How can I manage my references?
Library Workshop and Research Support Training sessions on bibliographic management software packages cover-
- Free to use
- Desktop application; web-based application
- Can organize PDFs and other documents
- Can highlight/annotate PDFs
- Can follow other researchers and create a network
- Mendeley’s free version is limited to 3 users per group, but users can purchase premium plans to upgrade users and shared groups.
- For more information, visit the guide on mendeley
- Free to use
- Free up to 2GB
- Share groups with other EndNote Basic users
- For more information, visit the guide on EndNote.
- Free to use
- Free up to 300 MB/additional storage space available
- Multi-platform desktop version with connectors for Firefox, Chrome and Safari
- Web-based access to reference library also available.
- Can organize PDFs and other documents
- Cannot highlight/annotate PDFs
- Can share and collaborate with other through groups
What is a literature review?
A literature review is a search and evaluation of the available literature in your given subject or chosen topic area. It documents the state of the art with respect to the subject or topic you are writing about.
A literature review has four main objectives:
- It surveys the literature in your chosen area of study.
- It synthesizes the information in that literature into a summary.
- It critically analyses the information gathered by identifying gaps in current knowledge; by showing limitations of theories and points of view; and by formulating areas for further research and reviewing areas of controversy.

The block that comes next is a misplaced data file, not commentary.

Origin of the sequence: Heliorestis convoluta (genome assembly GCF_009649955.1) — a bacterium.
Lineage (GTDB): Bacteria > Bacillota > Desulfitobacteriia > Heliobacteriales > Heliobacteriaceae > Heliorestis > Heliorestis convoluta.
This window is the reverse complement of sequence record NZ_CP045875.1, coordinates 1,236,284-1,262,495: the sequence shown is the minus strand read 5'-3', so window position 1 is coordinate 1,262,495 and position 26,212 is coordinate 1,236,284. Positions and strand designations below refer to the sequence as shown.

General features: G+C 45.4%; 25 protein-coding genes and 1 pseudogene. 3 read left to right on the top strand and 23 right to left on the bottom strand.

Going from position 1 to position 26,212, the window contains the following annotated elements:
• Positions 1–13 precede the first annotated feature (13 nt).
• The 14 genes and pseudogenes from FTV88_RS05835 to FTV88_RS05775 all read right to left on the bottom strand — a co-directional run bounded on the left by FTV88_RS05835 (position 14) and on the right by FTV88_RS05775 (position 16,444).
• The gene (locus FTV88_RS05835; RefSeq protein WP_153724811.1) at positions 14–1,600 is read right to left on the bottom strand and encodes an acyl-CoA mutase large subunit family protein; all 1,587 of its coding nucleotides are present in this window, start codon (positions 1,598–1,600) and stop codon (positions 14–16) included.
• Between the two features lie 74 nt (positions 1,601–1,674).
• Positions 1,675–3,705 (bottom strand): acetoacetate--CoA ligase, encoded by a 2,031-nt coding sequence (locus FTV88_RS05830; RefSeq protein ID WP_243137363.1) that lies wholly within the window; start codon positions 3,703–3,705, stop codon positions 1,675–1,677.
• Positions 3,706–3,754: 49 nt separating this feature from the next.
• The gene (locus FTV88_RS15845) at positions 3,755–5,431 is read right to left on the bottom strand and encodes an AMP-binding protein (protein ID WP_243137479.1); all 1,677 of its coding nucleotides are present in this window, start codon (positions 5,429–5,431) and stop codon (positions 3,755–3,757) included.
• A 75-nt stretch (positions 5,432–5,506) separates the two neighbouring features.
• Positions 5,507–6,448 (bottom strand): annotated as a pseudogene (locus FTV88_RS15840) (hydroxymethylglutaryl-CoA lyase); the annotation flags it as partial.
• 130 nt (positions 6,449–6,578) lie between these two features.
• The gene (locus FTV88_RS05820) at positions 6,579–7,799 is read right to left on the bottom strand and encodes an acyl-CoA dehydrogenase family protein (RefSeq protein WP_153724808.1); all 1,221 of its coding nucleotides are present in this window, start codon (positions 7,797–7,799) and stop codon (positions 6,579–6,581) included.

- It presents the literature in an organized way.
What is a Bibliography?
Bibliographies, on the other hand, differ greatly References lists. In References, you only list items you have actually referred to and cited in your paper. A Bibliography, meanwhile, lists all the material you have consulted in preparing your essay, whether you have actually referred to and cited the work or not. This includes all sources that you have used in order to do any research.
An in-text citation is used to give credit to your source directly in the text of your paper. These citations are sometimes called “parenthetical citations” or “in-text references”.
Sources of Information
In general, there are three types of resources or sources of information: primary, secondary, and tertiary. It is important to understand these types and to know what type is appropriate for your coursework prior to searching for information.
- 1. Primary sources are original materials on which other research is based, including:
- Original written works – Theses, dissertations, scholarly journal articles (research-based), some government reports, symposia and conference proceedings, original artwork, poems, photographs, speeches, letters, memos, personal narratives, diaries, interviews, autobiographies, and correspondence.
- 2. Secondary sources are those that describe or analyze primary sources, including:
- Reference Materials – Textbooks, edited works, books and articles that interpret or review research works, histories, biographies, literary criticism and interpretation, reviews of law and legislation, political analyses and commentaries.
- 3. Tertiary sources are those used to organize and locate secondary and primary sources.
- Indexes – provide citations that fully identify a work with information such as author, titles of a book, article, and/or journal, publisher and publication date, volume and issue number and page numbers.
- Abstracts – summarize the primary or secondary sources,
- Databases – are online indexes that usually include abstracts for each primary or secondary resource, and may include a digital copy of the resource.
- Ottawa University , Canada
- Waterloo University, Canada
- Clemson University, USA
- University of Reading, UK
- Monash University, Australia
- WikiHow.com – How to Cite an Essay